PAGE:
The Texas Chain Saw Massacre, released in 1974, is a horror classic. It is violent and merciless, and whenever it wants to be, it is downright terrifying. It is gritty like no other. It would be crucial to bring those same traits to a video game adaptation of the film landmark, and that is just what Gun Media and Sumo Nottingham have done. The Texas Chain Saw Massacre (TCM) brilliantly gamifies its scares in ways that are rewarding and built for the long haul, and it is just as nauseatingly tense as the iconic film.
TCM is already my favorite of the asymmetrical horror multiplayer games that have been enjoying a golden age for several years. Each round in TCM may be played out like a genuine horror movie thanks to a special 4v3 configuration. I didn’t understand it until I played it for the review, but leveling the playing field isn’t always the ideal strategy for balancing this particular game. It typically comes down to just one Final Girl (or Guy) who might crawl off the property to salvation in each round, while each squad of “victims” has the odds purposefully set against them. It improves the high-stakes game of hide-and-seek.
The Texas Chain Saw Massacre: Victims
The cast includes two freshly developed characters that seamlessly blend into the world, five victims, and five Slaughter family members. The victims are more similar in performance to each other than the villains, however those playing the family can choose between what are effectively class-based villains. This is because they all start out with the same beginning stats and one unique special skill. The objective is straightforward and thrilling in terms of horror movies: Get the hell out of there when the victims initially appear impaled on meat hooks in the basement. No matter which of the game’s three maps they are on, it entails first having to get off the hook, then having to unlock an escape passage, and then having to navigate a dangerous outside portion while being pursued. Naturally, surviving is never simple.
Every round of Leatherface starts in the basement with the victims, which causes chaos to break out quickly. When you hear the chainsaw revving, it’s unlike anything else in horror, regardless of the media. I’ve even played with folks who expressed the desire to simply die and “get it over with” because the dread is too much to handle. It’s enough to trigger someone’s fight-or-flight response.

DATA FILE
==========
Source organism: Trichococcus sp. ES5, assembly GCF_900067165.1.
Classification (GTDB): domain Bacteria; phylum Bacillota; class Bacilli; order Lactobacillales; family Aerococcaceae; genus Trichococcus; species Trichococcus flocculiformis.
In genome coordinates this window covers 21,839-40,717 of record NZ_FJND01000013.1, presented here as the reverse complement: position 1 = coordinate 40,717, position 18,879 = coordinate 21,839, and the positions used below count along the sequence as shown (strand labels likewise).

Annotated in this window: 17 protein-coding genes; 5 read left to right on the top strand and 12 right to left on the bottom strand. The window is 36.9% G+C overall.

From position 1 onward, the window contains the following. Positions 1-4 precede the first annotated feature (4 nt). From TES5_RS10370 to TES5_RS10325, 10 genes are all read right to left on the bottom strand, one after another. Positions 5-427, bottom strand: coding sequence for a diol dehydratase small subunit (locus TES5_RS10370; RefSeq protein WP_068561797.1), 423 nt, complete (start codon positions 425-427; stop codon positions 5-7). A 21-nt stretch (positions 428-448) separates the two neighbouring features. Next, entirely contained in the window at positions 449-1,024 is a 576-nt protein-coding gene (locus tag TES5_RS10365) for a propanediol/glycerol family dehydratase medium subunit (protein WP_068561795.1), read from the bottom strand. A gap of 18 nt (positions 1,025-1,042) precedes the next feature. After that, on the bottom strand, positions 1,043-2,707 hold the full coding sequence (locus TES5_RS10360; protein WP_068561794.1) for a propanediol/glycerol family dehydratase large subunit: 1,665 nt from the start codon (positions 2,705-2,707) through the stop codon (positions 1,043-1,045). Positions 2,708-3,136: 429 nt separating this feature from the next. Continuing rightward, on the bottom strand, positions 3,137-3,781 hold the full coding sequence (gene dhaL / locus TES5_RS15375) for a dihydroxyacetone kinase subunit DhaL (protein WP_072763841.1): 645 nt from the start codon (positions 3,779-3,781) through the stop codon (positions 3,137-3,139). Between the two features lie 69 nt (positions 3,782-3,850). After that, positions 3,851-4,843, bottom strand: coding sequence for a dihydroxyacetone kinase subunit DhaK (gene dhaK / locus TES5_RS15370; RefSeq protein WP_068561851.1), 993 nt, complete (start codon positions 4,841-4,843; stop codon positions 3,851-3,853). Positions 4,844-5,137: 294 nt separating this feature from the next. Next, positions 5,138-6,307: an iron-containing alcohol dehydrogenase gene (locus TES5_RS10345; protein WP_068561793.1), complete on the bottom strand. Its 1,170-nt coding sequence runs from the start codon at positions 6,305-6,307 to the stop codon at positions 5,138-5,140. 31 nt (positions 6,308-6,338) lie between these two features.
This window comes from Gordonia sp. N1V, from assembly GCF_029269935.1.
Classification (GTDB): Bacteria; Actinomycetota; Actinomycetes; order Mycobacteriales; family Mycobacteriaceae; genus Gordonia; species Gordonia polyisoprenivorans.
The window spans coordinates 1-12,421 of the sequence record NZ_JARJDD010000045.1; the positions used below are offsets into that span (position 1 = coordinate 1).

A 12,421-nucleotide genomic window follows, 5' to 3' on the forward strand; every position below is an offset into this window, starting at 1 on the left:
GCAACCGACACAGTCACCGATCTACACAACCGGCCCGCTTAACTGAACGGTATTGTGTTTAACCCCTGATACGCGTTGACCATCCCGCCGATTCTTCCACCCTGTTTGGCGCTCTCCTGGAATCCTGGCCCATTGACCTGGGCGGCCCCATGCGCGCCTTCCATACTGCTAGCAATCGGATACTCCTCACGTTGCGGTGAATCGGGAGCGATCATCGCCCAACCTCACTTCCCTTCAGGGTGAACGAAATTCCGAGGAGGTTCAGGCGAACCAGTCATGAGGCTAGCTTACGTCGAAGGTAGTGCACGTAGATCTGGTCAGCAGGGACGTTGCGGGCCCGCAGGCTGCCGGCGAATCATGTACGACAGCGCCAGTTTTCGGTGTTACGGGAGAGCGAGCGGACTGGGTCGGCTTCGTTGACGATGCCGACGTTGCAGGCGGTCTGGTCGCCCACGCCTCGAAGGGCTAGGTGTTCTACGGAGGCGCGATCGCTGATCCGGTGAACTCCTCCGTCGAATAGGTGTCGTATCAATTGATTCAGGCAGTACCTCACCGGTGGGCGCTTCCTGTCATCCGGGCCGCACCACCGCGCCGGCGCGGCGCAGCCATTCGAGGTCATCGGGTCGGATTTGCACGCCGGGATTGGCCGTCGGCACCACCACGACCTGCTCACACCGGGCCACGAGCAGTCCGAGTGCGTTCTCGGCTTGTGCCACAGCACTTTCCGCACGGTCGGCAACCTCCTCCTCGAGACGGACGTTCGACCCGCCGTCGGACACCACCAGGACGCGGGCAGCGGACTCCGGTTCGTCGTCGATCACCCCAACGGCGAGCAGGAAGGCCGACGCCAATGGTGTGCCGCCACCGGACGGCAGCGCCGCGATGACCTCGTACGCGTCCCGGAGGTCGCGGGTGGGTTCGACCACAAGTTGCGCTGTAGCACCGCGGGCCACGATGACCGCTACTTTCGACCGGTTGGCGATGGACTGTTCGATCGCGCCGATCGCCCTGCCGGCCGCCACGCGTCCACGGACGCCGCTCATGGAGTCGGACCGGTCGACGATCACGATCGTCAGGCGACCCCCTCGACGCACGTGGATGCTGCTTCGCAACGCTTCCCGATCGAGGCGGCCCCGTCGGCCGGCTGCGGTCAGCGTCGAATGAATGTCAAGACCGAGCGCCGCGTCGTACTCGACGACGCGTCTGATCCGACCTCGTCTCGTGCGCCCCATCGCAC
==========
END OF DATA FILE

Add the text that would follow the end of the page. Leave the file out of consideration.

Two more family members begin their respective jobs outside and upstairs in the meanwhile. Perhaps the hitchhiker has to lay traps, the cook needs to add extra padlocks to the escape doors, or Sissy, one of the new baddies, wants to poison consumables or important things. These abilities complement one another effectively. For instance, if the cook double-locks the gate leading to the generator while the hitchhiker places a trap in front of it, the victims will face a multi-layered obstacle course. Because removing these stoppages requires time and occasionally creates noise, they give the victims the impression that walls are closing in on them, like in a classic horror film.
The Texas Chain Saw Massacre: Time
Time is always of the essence for the survivors because they bleed away gradually throughout every round. They must move quickly and quietly to avoid being detected by their adversaries. The longer a match lasts, the more likely it is that the sadistic family will win. That’s because the villains may regularly ping the whole area for survivors thanks to an immobile NPC villain named Grandpa who can be fed blood obtained from the map and from melee harm dealt to victims. Victims are given a brief warning that the talent is about to be employed, so they must stop in their tracks to avoid falling off his metaphorical radar, which turns this into an interesting minigame in and of itself. This component of the game generates more memorable moments where suddenly all three killers may swoop on a victim who was noticed by the old guy because it’s not always a smart idea to just stop moving when you’re caught in a horror story.
The game’s audio and visual components also contribute to its success. Gun Media’s “Apprehension Engine” is an instrument that was used to create the game’s original soundtrack, which enables the music to change to fit every circumstance. The soundtrack’s culmination is a heart-pounding song that plays whenever a player is the only victim remaining on the map. Every sound seems to have been specifically designed, from the distant generator that tells a player they must turn it off to pass a connected gate to the small drips in the basement that occasionally like a victim looking for an unlock tool or hiding in a shadow. I also adore the occasional communication between the teams, such as when the cook quietly chats with Sissy as the two players pass one another or when a murderer immediately insults a victim.
The Texas Chain Saw Massacre: Visual
A visual indication also alerts players when a killer is around, although this often proves to be more frightful than useful because victims may not have been aware they were in such danger. The lush grass is one of the game’s best features. It’s so effective in TCM that murderers may unintentionally walk right by victims sheltering within. On the maps of the night, this is even more true. This is one little method to help the courageous children in their attempts to elude capture, given that it is not truly expected that the mini crossword will survive—at least, not all of them.